In 8:8, Pharaoh offers to let the Israelites go. In 8:15, when the frog mess is gone, "he hardened his heart... just as the Lord had said. In 8:19, even though the magicians are telling him divine things are afoot, "Pharaoh's heart was hardened, just as the Lord had said." In 8:25 (after flies), Pharaoh capitulates. In 8:32, his heart is hardened. In 9:7 (post-anthrax), his heart is hardened. In 9:12 (apres boils), "the Lord hardened the heart of Pharaoh." In 9:27, after a hailstorm, Pharaoh says "This time I have sinned; the Lord is in the right, and I and my people are in the wrong" - a bona fide Dickensian turnabout. Sure enough, in 9:35 "the heart of the Pharaoh was hardened, and he would not let the Israelites go, just as the Lord had spoken through Moses." Locusts and darkness don't do the trick either, and the point of all this repetition on my part is clear when you remember the final plague.

All along, God meant to kill the Egyptians' firstborns. Otherwise, he wouldn't have had to mess with the Pharaoh's free will and "harden his heart" repeatedly. Pharaoh didn't know it, but he was playing a rigged game, preprogrammed to end in genocide. In fact, as the preparations for the final plague are being made, in 11:9, God reiterates his stance, which has nothing to do with the plight of Israel: "Pharaoh will not listen to you, in order that my wonders may be multiplied in the land of Egypt."

One might think that the carnage of the Passover would slake God's thirst for blood, but one would be wrong. The Israelites officially ditch their Egyptian citizenship in Chapter 12, but in 14:4, as God tells them to camp by the Red Sea, he throws in: "I will harden Pharaoh's heart, and he will pursue (the Israelites), so that I will gain glory for myself over Pharaoh and all his army." So the army chases Israel across the Red Sea, which Moses has parted, and then, in 14:24-5, God impedes their progress, even as they decide to surrender, specifically so he can drown them, which he does.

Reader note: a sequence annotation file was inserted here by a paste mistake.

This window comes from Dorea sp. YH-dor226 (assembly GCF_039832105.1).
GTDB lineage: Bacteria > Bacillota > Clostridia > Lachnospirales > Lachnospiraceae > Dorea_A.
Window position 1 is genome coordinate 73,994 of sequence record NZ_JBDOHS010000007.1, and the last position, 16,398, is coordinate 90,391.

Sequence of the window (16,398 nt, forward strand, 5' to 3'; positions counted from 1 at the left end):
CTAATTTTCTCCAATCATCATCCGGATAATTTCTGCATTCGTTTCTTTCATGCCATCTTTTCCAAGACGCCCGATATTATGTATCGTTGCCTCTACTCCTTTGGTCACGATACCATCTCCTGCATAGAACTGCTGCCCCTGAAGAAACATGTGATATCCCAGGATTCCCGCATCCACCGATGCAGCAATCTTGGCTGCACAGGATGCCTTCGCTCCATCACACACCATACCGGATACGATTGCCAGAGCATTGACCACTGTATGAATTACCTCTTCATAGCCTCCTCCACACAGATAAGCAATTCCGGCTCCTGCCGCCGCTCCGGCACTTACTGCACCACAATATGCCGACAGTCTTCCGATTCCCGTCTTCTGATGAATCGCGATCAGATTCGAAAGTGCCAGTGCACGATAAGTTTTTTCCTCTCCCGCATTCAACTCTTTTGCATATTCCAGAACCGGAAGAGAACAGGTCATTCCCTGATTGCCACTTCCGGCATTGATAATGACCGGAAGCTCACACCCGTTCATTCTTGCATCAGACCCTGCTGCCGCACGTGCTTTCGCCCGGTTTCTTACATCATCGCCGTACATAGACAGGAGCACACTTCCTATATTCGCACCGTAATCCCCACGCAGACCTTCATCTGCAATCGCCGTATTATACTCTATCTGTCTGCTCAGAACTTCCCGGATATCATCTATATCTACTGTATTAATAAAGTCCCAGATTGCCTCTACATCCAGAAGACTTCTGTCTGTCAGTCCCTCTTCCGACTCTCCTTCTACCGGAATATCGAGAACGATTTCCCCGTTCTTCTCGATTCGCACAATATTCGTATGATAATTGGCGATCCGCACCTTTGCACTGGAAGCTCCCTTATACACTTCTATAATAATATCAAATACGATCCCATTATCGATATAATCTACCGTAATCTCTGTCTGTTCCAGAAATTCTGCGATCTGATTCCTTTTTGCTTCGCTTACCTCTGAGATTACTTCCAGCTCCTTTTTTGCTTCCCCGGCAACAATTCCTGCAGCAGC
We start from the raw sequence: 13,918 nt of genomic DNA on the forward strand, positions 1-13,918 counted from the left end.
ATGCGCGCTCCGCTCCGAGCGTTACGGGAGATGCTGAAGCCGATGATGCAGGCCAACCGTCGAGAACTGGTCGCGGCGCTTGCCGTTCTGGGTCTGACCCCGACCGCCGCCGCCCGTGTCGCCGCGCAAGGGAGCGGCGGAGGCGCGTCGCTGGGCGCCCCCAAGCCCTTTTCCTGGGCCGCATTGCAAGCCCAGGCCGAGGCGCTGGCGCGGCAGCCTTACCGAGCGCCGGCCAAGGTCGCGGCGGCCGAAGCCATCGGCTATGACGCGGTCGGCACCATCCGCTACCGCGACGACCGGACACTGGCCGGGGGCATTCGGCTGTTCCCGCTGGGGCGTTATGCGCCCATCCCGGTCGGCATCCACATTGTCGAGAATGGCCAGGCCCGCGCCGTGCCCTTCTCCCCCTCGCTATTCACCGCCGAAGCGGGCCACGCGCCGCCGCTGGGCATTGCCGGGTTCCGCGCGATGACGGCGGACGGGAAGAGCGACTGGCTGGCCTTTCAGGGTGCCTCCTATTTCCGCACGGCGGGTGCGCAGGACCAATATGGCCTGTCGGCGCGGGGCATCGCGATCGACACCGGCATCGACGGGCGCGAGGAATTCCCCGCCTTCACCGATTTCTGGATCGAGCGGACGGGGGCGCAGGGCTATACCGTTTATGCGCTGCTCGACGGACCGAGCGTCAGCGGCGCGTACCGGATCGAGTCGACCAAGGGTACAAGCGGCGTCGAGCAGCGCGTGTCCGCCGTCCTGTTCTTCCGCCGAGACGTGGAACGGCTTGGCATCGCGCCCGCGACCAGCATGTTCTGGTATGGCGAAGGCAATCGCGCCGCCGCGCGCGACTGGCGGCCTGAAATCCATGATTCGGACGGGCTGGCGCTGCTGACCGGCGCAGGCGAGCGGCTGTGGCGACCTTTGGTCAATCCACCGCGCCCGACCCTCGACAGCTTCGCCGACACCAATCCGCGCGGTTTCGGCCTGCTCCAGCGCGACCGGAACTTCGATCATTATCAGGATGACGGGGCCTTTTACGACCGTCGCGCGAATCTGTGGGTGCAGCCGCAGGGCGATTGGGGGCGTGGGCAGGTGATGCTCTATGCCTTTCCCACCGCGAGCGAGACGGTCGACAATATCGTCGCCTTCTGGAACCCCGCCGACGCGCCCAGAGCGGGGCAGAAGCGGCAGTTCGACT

The last verse of Chapter 14 tells us this: "So the people feared the Lord." To say "no kidding" would be a hefty understatement.

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A couple of notes on names, which are nearly always important and appropriate in the Old Testament: Moses means "to draw out," which niftily refers to both his salvation from infanticide and his role in Jewish history.

The burning bush scene allows God to name himself for the first time - "I am who I am." Moses had to ask, because there were so many gods to choose from at the time, and business cards hadn't yet been invented.